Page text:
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The effects of bioturbation by stingrays at Ningaloo Reef, Western Australia

O'Shea, O., Meekan, M. and van Keulen, M.ORCID: 0000-0001-6235-5788 (2011) The effects of bioturbation by stingrays at Ningaloo Reef, Western Australia. In: 48th Annual Conference of the Australian Marine Science Association, 3 - 7 July, Fremantle, Western Australia.


Stingrays are an important part of the biomass of the fishes in shallow, coastal ecosystems, particularly in inter-reefal areas. In these habitats they are thought to be keystone species, responsible for modifying physical and biological habitats through their foraging and predation. However, there have been few attempts to quantify the effects of these animals on benthic environments. Here, we examine the effects of bioturbation by rays on sand flats of the lagoon of Ningaloo Reef WA. At Mangrove Bay we surveyed 15, 10x10 m quadrats during August 2009, September 2010 and February 2011. We recorded all pits that could be identified as due to ray feeding. Of these, 98 were selected randomly to be measured (length, breadth, depth) on a daily basis for a week. Over the 21 day period, a total of 2.01 cubic m of sediment was excavated by ray pits equating to a wet weight of 1,411.3 kg and 2.42% of the total area sampled. Based on these figures, up to 42% of the soft sediments in our study area would be reworked by stingray feeding to an average depth of 5.16 cm over a year. Within the 15 quadrats, new pits were formed at a rate of 0.41/day and then maintained a clear shape for an average of 1.57 days, after which time they could no longer be measured. All evidence of the pit was lost after an average of 3.3 d. In addition to the turnover of sediment and removal of prey, pits created sheltered habitats for a range of organisms, including larval fish, crabs and gastropods. The role of stingrays is compared with that of other organisms that are seen as important ecosystem engineers in soft-sediment environments such as dugongs, crabs and callianasiid shrimps.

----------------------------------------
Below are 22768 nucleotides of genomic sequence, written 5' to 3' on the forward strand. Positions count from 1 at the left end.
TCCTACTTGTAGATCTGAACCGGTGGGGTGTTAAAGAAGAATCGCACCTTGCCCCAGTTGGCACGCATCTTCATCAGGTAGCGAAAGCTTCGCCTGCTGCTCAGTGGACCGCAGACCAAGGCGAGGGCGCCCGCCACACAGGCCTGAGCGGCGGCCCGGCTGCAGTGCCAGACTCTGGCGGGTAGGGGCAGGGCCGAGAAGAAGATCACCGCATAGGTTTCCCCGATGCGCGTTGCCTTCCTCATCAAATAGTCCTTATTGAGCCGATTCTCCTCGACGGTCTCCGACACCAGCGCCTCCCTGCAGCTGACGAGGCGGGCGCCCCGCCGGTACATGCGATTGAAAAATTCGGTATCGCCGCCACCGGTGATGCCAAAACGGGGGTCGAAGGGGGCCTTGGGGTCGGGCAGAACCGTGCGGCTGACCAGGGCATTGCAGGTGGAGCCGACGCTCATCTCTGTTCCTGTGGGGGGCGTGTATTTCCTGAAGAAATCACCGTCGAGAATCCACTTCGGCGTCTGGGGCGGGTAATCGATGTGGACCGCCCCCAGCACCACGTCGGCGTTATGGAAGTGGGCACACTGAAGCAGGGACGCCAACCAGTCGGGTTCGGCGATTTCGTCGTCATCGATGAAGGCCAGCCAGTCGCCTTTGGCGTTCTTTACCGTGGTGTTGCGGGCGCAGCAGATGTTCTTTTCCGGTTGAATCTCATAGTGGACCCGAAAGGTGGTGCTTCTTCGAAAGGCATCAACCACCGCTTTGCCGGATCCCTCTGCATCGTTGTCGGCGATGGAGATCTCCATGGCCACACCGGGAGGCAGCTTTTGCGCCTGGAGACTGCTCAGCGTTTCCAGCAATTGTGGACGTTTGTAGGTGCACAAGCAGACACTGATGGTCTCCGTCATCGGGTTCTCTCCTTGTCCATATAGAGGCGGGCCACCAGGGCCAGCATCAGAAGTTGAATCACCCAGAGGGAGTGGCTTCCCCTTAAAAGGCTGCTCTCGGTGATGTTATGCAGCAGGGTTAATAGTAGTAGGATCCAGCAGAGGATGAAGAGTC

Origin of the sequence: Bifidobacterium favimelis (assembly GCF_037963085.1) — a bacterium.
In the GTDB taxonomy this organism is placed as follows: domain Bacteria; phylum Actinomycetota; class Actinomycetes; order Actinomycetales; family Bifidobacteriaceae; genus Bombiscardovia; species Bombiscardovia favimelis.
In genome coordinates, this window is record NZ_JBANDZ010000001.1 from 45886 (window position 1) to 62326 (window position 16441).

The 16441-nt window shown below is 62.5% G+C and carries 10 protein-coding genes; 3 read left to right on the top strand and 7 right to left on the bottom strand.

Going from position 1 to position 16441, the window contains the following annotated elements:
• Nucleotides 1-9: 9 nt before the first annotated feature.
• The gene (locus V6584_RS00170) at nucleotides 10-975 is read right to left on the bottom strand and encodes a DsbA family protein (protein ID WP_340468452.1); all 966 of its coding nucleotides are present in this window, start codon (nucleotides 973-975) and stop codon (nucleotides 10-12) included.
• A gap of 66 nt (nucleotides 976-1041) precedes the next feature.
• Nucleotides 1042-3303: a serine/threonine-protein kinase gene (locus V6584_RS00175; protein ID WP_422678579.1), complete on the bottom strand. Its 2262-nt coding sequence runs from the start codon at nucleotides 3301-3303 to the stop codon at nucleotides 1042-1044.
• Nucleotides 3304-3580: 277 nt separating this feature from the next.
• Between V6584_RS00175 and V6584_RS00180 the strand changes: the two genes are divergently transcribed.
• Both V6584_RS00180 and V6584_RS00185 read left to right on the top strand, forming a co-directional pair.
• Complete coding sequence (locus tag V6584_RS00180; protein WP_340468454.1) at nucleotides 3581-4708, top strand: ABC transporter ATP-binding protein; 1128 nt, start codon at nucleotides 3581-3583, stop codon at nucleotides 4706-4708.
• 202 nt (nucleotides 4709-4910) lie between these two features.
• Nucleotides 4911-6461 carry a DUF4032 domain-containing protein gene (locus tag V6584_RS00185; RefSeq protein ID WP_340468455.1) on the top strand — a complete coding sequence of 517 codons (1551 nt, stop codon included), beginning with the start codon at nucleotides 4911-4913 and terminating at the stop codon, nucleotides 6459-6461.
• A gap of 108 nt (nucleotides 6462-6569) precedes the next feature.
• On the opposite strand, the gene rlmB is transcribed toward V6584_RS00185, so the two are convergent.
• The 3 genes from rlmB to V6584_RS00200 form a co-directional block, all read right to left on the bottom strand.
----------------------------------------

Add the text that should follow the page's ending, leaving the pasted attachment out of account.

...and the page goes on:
Item Type: Conference Item
Murdoch Affiliation(s): School of Biological Sciences and Biotechnology
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